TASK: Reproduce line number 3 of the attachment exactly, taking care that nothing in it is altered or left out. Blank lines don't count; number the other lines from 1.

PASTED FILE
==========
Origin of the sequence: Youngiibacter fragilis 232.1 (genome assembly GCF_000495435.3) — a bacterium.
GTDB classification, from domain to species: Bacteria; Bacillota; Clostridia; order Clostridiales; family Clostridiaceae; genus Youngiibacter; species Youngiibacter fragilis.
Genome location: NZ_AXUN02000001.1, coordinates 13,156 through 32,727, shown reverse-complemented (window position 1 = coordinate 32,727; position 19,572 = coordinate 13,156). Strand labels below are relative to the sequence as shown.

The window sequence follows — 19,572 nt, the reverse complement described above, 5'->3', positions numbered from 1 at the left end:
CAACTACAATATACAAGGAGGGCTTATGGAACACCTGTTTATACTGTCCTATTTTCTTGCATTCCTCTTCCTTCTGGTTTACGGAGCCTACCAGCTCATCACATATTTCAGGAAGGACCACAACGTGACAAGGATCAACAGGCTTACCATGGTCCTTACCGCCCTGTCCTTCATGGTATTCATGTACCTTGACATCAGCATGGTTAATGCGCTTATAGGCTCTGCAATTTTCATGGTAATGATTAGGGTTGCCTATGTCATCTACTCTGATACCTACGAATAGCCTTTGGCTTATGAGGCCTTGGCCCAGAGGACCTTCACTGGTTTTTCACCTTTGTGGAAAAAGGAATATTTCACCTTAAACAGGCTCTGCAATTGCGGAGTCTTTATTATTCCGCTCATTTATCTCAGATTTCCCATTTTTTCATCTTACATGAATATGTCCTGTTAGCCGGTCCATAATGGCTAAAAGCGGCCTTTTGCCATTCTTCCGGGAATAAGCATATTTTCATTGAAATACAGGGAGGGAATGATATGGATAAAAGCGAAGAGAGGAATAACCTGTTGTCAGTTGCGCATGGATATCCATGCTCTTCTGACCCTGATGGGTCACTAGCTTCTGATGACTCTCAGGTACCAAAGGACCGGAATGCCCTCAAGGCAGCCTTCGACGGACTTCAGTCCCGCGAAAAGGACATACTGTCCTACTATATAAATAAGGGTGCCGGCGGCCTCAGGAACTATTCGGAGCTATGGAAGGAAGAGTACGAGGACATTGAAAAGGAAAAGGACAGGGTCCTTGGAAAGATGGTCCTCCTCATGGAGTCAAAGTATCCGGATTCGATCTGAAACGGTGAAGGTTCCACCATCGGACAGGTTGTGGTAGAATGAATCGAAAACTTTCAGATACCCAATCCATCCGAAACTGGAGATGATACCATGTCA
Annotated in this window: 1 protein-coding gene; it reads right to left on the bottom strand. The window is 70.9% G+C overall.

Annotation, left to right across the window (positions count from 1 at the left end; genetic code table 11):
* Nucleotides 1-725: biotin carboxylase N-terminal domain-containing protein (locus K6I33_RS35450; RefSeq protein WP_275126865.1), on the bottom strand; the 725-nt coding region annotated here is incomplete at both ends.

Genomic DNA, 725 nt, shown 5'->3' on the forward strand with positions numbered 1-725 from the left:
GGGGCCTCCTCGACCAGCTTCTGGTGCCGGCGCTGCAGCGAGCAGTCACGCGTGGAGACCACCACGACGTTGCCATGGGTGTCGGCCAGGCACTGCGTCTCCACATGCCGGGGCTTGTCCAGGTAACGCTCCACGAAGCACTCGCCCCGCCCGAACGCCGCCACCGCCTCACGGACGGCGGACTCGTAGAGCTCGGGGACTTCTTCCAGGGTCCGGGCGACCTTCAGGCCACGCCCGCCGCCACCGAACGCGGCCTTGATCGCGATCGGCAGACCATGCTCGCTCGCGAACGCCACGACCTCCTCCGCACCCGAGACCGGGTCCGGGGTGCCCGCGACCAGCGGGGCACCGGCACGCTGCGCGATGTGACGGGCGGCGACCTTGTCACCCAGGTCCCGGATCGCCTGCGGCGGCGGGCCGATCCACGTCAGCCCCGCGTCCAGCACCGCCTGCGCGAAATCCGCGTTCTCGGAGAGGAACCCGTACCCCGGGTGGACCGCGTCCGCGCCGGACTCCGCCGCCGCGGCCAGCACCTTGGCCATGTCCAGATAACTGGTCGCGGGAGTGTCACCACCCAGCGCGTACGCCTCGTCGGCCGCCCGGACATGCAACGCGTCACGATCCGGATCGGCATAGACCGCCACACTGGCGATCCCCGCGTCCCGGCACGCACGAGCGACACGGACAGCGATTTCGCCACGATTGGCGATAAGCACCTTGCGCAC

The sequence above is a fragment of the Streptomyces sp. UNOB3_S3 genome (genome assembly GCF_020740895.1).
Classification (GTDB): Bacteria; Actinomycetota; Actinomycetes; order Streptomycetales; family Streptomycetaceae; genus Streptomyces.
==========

Genome location: NZ_AXUN02000001.1, coordinates 13,156 through 32,727, shown reverse-complemented (window position 1 = coordinate 32,727; position 19,572 = coordinate 13,156). Strand labels below are relative to the sequence as shown.